Sheep farming

Parasite Watch 2017: Save money by spotting worm risks early.

Detection of parasites has been incredibly valuable for farmers involved in the Zoetis Parasite Watch Scheme this year.

Many producers say they have been surprised by when the parasite challenge occurred and have also saved money as a result of only drenching when necessary.

We talked to some producers about their experience this year.

Gareth Jones, Lampeter

Gareth Jones, who farms near Lampeter, Ceredigion, took faecal egg counts all season. In one test taken at the end of August he was shocked to see no worms in the group of lambs tested.

“Normally we would blanket treat lambs at weaning, but we didn’t have to. It shows we were using too much wormer before and as a result have saved money. There’s no point taking a paracetamol if you haven’t got a headache,” he said.

Mr Jones says he will definitely continue basing worming decisions on faecal egg count tests, as it has really made a difference to his life on the farm.

Tom Carlisle, Coxons Farm, Skipton

Tom Carlisle says he also hasn’t had to dose lambs in the ‘back-end’ of the season due to low worm egg count results.

Early in the season, Mr Carlisle said he ‘had his eyes opened’ when worm egg counts came back high. He says the shock of high egg counts “allowed us to get on top of it before any major problems."

This means they have not been dosing unnecessarily and have been dosing correctly. They have been using the tests to check the wormers are working. Knowing that the drenching has been successful has led to a productive grazing season.

Roy Weir, Dressertland Farm, Thornhill, Dumfries

Scottish farmer Roy Weir says basing worming decisions on fact is something he has been doing for the last few years and will continue in the future.

"It’s been a quiet year on the farm for us as we didn’t have much of a problem with Nematodirus. From a management point of view it means you can treat sheep for worms at the right time and only when needed.”

Steve Thompson, Trewern Farm, Cardiff

For Steve Thompson, a Welsh farmer from Llanilltern, not only has monitoring egg counts helped him save money on treatments, but it also identified fluke earlier than expected.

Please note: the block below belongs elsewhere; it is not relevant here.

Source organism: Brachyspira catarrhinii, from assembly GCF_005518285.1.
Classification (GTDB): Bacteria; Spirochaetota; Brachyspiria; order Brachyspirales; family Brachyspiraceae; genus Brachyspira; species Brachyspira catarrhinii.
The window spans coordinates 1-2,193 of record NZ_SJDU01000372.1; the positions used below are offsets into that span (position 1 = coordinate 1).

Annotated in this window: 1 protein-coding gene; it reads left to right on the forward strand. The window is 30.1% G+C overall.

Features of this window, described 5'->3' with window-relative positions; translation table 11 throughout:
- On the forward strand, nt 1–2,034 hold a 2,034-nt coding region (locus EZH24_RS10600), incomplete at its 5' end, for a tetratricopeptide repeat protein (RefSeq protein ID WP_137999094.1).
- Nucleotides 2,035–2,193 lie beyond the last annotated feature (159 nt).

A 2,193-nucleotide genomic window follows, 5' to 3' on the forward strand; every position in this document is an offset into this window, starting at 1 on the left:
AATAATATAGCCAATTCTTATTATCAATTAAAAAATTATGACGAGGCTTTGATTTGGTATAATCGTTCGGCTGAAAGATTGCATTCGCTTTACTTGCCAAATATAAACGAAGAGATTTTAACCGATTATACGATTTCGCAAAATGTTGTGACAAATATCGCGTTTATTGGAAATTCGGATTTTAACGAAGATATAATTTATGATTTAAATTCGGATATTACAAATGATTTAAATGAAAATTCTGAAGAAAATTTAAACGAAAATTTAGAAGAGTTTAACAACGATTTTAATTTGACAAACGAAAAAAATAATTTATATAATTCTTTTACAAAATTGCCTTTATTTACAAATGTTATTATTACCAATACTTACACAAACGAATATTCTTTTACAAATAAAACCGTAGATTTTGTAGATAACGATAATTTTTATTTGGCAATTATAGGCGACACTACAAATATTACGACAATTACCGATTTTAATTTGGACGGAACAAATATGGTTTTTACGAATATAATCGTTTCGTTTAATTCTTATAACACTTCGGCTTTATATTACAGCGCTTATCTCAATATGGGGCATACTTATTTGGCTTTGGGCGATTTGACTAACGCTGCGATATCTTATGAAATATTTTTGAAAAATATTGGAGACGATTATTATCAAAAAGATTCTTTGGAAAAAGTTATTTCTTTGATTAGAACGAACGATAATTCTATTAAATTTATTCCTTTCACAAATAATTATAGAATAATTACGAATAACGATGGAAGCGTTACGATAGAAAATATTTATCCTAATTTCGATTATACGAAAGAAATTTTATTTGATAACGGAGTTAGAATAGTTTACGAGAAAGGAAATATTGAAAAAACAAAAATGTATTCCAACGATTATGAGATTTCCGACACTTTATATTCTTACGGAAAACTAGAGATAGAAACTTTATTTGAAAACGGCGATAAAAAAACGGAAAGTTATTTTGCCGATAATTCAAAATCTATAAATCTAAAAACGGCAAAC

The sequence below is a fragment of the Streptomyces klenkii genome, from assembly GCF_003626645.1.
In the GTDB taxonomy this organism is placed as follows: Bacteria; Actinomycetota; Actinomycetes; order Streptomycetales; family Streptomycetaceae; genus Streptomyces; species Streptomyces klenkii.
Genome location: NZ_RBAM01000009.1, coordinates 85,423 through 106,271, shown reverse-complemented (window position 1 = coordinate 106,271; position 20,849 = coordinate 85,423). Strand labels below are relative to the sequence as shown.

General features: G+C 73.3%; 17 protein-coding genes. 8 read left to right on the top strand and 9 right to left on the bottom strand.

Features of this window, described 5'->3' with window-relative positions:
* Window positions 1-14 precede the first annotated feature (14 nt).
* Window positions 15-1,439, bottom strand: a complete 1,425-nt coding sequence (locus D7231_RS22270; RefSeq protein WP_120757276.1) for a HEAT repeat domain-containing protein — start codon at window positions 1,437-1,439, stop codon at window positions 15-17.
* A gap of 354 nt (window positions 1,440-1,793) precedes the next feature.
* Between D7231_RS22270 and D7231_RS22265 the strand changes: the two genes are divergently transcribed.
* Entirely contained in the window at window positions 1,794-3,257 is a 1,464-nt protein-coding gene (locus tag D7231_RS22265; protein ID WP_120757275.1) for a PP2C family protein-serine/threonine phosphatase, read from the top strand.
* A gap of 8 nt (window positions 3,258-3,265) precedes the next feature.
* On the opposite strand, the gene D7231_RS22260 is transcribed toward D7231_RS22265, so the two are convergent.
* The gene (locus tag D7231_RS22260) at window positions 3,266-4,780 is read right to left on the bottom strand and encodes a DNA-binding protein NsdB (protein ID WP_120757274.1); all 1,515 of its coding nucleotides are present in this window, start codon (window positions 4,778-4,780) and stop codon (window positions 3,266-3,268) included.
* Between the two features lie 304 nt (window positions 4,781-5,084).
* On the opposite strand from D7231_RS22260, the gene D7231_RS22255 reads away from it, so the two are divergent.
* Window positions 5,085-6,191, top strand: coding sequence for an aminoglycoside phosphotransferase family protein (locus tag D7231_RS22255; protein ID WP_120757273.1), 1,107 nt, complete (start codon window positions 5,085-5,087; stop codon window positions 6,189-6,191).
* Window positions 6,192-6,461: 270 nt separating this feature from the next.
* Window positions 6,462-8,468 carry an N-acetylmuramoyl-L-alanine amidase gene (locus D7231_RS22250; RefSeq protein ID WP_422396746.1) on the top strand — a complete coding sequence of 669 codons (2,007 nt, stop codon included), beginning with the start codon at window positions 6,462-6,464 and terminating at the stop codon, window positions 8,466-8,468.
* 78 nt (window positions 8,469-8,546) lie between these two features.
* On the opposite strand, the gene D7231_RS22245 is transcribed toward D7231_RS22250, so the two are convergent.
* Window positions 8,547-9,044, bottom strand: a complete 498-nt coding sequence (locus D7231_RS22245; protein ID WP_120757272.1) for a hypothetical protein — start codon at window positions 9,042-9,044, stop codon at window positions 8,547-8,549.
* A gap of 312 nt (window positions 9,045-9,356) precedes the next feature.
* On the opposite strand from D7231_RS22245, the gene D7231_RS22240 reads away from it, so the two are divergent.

He said that usually, he would treat according to schedule, but has since changed his mind. “I didn’t think fluke was a problem so early in the year, we normally treat nearer to tupping time. Testing has opened my eyes to the problem. We now see fluke as an earlier problem and the tests have highlighted the issue before we lost any animals.”

John Hoskin, Maiden Castle Farm, Dorset

For South West farmer John Hoskin, being involved in the scheme has focused his attention on taking regular faecal egg samples.

“You can’t afford to worm sheep every month irrespective of what is happening. Regular faecal egg counts have benefitted the farm,” said Mr Hoskin.

Tests on his farm this year and previously have revealed some resistance problems, which has reinforced the importance of taking egg counts.

He adds: “Taking faecal egg counts allows us to keep on top of things. We are trying to use wormers sensibly and take preventative action, plus it saves us money which is always a bonus.”

His vet Emily Gascoigne stresses the importance of farmers knowing whether wormers are working on their farm. She says: “As a minimum, farmers drenching sheep should be following up with a post drench check test to see whether the product has worked. If you go to the petrol station and put diesel in your tank you always check it is full afterwards, in the same way you need to check the worms have been removed.”

Parasite Watch 2018

Parasite Watch will be back in 2018 with an updated, easier to use service, for further updates go to www.parasitewatch.co.uk or follow us on Facebook (SheepfarmersUK) and Twitter (@Sheep_farmers)

For further information contact Zoetis UK Limited, Walton Oaks, Dorking Road, Tadworth, Surrey KT20 7NS. www.zoetis.co.uk. Customer Support: 0845 300 8034.
Use medicines responsibly (www.noah.co.uk/responsible). Date of preparation: October 2017 AH751-17